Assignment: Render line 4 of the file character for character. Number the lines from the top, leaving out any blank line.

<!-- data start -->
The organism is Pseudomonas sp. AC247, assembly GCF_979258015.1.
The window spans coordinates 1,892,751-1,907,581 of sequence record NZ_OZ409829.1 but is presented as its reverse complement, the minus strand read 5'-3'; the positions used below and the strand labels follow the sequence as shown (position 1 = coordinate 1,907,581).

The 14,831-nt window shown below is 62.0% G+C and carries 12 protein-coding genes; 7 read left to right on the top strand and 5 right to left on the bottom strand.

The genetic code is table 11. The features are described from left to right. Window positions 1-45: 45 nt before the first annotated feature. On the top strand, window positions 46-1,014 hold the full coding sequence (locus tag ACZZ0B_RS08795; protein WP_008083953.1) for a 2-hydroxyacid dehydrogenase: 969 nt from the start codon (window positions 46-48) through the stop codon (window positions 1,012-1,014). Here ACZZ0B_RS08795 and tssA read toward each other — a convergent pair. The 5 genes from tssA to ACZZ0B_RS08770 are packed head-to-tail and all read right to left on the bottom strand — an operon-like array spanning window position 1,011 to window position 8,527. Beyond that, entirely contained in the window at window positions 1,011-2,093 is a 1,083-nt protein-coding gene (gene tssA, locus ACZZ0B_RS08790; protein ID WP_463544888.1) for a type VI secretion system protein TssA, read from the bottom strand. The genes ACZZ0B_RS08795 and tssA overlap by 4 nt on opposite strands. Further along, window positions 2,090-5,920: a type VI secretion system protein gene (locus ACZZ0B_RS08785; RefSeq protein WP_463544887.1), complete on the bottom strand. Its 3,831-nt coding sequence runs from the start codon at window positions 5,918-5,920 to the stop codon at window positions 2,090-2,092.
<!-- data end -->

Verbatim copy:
The genetic code is table 11. The features are described from left to right. Window positions 1-45: 45 nt before the first annotated feature. On the top strand, window positions 46-1,014 hold the full coding sequence (locus tag ACZZ0B_RS08795; protein WP_008083953.1) for a 2-hydroxyacid dehydrogenase: 969 nt from the start codon (window positions 46-48) through the stop codon (window positions 1,012-1,014). Here ACZZ0B_RS08795 and tssA read toward each other — a convergent pair. The 5 genes from tssA to ACZZ0B_RS08770 are packed head-to-tail and all read right to left on the bottom strand — an operon-like array spanning window position 1,011 to window position 8,527. Beyond that, entirely contained in the window at window positions 1,011-2,093 is a 1,083-nt protein-coding gene (gene tssA, locus ACZZ0B_RS08790; protein ID WP_463544888.1) for a type VI secretion system protein TssA, read from the bottom strand. The genes ACZZ0B_RS08795 and tssA overlap by 4 nt on opposite strands. Further along, window positions 2,090-5,920: a type VI secretion system protein gene (locus ACZZ0B_RS08785; RefSeq protein WP_463544887.1), complete on the bottom strand. Its 3,831-nt coding sequence runs from the start codon at window positions 5,918-5,920 to the stop codon at window positions 2,090-2,092.